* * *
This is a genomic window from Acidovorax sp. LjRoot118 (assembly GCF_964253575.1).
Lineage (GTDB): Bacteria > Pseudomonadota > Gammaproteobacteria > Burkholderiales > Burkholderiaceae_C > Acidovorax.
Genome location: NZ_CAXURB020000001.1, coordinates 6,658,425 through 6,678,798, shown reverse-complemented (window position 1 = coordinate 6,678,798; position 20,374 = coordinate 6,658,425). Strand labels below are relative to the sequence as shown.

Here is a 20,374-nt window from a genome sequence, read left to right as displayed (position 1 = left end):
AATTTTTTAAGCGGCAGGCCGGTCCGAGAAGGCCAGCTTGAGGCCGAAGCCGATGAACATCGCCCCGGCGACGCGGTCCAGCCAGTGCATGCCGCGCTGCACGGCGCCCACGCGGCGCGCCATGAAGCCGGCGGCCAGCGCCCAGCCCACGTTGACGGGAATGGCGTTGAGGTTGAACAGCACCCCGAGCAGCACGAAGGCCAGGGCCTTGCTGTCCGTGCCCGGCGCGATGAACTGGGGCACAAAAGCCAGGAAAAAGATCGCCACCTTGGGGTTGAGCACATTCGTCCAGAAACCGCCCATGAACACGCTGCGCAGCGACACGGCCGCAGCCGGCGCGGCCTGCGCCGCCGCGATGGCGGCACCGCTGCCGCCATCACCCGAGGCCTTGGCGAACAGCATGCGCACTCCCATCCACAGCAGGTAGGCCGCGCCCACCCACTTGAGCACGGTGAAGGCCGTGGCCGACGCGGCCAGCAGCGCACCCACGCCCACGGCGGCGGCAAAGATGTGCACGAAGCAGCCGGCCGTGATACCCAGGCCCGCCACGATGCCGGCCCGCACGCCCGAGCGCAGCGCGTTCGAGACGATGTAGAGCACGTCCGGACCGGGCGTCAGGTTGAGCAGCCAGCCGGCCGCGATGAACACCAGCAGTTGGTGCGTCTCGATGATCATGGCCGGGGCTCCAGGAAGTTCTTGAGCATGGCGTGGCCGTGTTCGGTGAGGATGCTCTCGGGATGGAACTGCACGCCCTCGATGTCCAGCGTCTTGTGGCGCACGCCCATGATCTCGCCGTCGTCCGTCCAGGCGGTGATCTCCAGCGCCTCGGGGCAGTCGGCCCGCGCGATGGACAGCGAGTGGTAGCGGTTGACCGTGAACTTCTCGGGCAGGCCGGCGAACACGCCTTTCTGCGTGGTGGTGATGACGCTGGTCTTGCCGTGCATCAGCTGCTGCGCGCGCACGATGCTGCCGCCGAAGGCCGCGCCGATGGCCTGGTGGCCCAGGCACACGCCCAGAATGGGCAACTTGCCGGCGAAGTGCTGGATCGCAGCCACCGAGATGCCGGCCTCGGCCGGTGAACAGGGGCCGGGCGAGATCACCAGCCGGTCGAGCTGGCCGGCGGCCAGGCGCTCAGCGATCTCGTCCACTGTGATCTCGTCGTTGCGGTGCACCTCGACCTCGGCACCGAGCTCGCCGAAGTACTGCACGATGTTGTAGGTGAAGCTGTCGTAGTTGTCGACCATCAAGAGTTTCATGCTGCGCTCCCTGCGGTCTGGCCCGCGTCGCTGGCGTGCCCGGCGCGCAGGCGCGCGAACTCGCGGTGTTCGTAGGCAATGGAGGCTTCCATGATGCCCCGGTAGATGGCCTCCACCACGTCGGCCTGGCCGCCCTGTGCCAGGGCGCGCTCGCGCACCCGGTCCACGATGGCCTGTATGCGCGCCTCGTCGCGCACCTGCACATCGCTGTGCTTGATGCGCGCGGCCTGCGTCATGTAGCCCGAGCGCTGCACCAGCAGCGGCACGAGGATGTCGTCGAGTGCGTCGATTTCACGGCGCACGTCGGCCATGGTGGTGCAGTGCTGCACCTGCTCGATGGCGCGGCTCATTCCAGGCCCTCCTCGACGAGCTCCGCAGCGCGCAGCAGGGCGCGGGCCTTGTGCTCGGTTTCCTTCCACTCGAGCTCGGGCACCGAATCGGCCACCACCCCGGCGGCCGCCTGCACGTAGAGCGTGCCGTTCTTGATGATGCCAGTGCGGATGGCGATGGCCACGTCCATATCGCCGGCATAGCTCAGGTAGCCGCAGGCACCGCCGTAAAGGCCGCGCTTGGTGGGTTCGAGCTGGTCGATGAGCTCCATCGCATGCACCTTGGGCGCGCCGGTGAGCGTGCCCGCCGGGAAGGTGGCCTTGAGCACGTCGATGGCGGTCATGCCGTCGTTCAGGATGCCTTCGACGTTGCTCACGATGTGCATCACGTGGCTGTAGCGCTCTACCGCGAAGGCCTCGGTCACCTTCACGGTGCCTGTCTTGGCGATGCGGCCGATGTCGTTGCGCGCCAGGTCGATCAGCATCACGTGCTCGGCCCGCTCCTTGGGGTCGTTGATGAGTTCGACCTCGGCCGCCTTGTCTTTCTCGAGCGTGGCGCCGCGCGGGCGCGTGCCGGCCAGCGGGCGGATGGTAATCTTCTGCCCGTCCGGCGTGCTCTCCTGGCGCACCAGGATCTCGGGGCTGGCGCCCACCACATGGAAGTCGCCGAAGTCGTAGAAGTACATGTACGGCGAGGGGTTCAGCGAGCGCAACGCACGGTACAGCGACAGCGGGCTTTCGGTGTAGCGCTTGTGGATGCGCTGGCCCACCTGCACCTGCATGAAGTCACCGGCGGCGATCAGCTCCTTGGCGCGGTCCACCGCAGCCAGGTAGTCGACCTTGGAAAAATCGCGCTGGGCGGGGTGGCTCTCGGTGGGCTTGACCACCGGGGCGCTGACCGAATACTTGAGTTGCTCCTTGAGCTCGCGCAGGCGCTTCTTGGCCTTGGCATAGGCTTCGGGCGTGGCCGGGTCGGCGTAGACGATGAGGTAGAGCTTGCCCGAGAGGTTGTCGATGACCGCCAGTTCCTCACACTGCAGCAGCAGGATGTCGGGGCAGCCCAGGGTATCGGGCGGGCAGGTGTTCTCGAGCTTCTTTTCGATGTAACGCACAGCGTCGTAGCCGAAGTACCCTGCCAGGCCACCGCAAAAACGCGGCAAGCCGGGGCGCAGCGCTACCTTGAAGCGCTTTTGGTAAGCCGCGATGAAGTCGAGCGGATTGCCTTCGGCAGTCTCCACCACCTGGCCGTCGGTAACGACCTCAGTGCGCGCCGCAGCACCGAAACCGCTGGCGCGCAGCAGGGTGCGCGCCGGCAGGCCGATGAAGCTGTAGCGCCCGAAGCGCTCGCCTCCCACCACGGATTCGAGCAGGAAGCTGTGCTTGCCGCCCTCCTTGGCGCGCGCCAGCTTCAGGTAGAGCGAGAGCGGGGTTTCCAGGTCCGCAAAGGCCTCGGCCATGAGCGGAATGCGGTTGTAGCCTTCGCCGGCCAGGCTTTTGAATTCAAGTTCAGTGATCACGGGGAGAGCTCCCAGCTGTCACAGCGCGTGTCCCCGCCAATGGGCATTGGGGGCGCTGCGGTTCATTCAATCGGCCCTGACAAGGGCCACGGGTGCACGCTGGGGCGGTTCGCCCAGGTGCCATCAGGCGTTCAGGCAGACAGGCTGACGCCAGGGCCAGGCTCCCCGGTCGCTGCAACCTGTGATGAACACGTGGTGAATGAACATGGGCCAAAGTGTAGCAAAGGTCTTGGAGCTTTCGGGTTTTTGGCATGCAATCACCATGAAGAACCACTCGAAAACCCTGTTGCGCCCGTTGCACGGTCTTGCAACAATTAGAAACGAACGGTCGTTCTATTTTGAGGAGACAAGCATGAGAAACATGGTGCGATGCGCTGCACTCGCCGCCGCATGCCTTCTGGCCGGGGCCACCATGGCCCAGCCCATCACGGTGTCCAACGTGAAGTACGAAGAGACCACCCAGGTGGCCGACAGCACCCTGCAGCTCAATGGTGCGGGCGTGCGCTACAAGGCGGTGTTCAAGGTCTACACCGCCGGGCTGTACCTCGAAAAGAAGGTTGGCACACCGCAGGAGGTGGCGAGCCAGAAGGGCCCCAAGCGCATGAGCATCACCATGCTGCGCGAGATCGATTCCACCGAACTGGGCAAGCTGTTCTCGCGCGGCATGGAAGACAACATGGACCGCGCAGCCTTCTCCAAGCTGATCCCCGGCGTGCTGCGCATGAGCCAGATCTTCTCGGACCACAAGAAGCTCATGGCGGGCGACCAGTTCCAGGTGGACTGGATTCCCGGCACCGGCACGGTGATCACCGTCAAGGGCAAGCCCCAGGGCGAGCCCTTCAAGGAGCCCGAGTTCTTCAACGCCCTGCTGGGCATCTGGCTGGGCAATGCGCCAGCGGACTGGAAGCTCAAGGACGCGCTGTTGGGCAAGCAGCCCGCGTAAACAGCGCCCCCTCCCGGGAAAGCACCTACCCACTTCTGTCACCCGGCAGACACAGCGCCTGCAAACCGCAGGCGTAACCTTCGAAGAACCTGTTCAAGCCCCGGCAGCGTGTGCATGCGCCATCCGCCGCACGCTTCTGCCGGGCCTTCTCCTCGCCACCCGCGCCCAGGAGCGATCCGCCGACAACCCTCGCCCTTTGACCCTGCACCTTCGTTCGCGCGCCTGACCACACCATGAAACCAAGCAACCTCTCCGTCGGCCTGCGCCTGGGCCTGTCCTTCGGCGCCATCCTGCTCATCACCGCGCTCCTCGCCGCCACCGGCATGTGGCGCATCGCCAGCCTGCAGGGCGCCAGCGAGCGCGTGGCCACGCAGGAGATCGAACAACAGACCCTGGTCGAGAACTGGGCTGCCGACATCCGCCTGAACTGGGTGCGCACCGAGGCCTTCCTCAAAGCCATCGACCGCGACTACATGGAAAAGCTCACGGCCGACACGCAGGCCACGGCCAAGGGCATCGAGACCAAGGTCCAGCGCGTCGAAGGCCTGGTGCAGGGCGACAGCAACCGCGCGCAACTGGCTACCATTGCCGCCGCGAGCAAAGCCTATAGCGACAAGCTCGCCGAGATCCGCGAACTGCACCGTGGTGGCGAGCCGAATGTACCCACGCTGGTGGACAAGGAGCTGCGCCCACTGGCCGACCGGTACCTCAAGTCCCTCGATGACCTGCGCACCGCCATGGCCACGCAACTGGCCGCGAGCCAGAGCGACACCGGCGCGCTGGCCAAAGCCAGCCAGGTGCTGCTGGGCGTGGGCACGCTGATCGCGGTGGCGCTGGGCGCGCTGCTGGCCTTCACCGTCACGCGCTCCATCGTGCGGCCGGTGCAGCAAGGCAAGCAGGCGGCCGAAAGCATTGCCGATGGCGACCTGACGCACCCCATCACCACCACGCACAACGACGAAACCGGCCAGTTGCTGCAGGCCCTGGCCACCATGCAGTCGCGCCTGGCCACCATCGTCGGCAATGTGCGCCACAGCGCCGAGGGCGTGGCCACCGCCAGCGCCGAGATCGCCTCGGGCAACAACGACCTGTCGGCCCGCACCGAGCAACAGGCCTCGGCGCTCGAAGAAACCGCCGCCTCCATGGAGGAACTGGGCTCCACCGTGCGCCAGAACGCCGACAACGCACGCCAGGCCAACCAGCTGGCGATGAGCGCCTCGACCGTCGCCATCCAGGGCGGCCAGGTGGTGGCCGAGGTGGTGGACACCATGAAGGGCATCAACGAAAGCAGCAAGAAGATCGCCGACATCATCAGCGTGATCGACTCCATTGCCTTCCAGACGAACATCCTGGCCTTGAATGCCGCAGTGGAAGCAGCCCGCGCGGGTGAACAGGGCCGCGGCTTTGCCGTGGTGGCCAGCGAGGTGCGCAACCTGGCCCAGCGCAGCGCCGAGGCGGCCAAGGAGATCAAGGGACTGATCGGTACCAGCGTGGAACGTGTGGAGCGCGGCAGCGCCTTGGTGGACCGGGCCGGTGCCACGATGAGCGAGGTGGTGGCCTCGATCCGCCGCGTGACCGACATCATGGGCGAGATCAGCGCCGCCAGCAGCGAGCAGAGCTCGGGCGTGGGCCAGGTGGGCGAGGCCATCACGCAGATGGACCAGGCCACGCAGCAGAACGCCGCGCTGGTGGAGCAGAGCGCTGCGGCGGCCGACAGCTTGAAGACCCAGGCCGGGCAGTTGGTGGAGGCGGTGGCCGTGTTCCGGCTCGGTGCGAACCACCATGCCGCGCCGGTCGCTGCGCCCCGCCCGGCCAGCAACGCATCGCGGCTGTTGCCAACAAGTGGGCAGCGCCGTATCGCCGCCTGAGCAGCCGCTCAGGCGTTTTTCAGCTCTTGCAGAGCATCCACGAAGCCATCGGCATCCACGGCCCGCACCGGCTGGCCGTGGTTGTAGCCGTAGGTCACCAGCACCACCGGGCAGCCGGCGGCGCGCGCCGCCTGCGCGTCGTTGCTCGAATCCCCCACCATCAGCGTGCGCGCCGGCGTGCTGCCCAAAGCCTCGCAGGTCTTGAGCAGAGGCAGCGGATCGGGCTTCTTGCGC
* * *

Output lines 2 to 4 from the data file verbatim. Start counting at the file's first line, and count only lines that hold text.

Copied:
Lineage (GTDB): Bacteria > Pseudomonadota > Gammaproteobacteria > Burkholderiales > Burkholderiaceae_C > Acidovorax.
Genome location: NZ_CAXURB020000001.1, coordinates 6,658,425 through 6,678,798, shown reverse-complemented (window position 1 = coordinate 6,678,798; position 20,374 = coordinate 6,658,425). Strand labels below are relative to the sequence as shown.

Here is a 20,374-nt window from a genome sequence, read left to right as displayed (position 1 = left end):